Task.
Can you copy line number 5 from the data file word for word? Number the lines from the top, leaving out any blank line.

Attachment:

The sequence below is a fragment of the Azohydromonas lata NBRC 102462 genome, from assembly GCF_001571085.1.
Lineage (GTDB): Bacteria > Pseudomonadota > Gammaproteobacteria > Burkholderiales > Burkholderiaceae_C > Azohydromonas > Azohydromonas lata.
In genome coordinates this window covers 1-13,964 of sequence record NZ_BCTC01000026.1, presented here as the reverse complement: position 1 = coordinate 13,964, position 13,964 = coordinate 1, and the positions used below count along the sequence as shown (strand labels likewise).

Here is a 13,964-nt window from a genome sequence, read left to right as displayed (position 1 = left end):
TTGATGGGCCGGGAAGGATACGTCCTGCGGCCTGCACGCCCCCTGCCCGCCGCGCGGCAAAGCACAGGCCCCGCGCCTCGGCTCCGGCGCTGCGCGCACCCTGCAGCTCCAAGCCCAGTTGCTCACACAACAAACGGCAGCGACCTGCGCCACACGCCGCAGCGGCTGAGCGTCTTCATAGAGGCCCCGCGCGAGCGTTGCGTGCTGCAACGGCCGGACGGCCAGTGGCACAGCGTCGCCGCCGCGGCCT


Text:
TTGATGGGCCGGGAAGGATACGTCCTGCGGCCTGCACGCCCCCTGCCCGCCGCGCGGCAAAGCACAGGCCCCGCGCCTCGGCTCCGGCGCTGCGCGCACCCTGCAGCTCCAAGCCCAGTTGCTCACACAACAAACGGCAGCGACCTGCGCCACACGCCGCAGCGGCTGAGCGTCTTCATAGAGGCCCCGCGCGAGCGTTGCGTGCTGCAACGGCCGGACGGCCAGTGGCACAGCGTCGCCGCCGCGGCCT